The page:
The First 5 Seconds: Creating YouTube Ads That Break Through in a Skippable World

By: Staff | Jun 18 2015
Google's Art, Copy & Code team saw a similar result with its first Unskippable Labs experiment. The team created and tested three YouTube ads for Mountain Dew® Kickstart™ and one with a lighter brand touch in the first five seconds was skipped less on mobile.

Five, four, three, two, one. What keeps people watching after the first five seconds? What can science tell us about the art of video advertising? We took a peek behind the data curtain to see which creative choices capture audiences' attention.

Online video ad formats like YouTube TrueView ads have created a paradox for marketers. They remove traditional 30-second time constraints, giving brands more time to tell their stories. But introducing a "skip" button after five short seconds also means that advertisers have to create more engaging stories that not only grab their audience's attention, but hold it, too.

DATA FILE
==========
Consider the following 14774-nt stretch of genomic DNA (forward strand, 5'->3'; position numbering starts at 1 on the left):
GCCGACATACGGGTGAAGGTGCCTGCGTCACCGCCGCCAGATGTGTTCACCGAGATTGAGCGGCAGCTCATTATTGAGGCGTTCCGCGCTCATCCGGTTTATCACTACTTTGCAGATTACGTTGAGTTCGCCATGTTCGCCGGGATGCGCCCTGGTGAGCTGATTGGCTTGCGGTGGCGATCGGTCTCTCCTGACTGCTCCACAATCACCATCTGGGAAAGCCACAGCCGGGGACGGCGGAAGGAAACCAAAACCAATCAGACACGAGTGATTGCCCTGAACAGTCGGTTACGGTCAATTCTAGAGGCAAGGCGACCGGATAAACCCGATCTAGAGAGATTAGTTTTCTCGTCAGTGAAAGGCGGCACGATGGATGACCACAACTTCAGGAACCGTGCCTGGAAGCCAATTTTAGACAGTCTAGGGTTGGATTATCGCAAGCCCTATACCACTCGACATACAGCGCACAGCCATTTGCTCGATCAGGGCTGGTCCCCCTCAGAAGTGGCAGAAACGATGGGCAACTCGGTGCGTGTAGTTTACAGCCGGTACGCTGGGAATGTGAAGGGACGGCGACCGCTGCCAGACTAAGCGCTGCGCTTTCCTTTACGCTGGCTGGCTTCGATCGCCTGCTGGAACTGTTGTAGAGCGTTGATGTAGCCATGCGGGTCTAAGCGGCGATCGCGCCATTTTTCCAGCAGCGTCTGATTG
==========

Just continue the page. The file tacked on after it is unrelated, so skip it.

Is it time to start creating ads with the "skip" button in mind? Today, all ads are skippable—whether it's a function of the format or not. People have been honing their skipping skills for a while. Think about it: Viewers experimented with fast-forwarding on their VCRs, improved their skills with DVRs, and now are mastering ad choice on the web. Even if there's no option to fast-forward or skip, consumers can always pick up a smartphone, switch tabs, or find other ways to hit a metaphoric skip button.

Is it time to start creating ads with the 'skip' button in mind? 

Thousands of ads run on YouTube every day. So, when we look at that data in aggregate, what patterns emerge? What can we learn from existing video ads about creative that works in the first five seconds? To find the answer, we looked into thousands of TrueView ads across 16 countries and 11 verticals, categorizing them according to 170 creative attributes, including brand name mentions and featured celebrities. We used aggregated analytics from AdWords to see how long people watched without hitting the skip button. To measure brand awareness and ad recall, we took advantage of Google's Brand Lift.

There are no "rules" for making ads people choose, but we did find that certain creative choices are associated with how long viewers watch or how well they remember ads on YouTube. Turns out, there is a certain science to the art of engaging video advertising. Here's what we've learned.

Full article available at http://bit.ly/1FpaPg5

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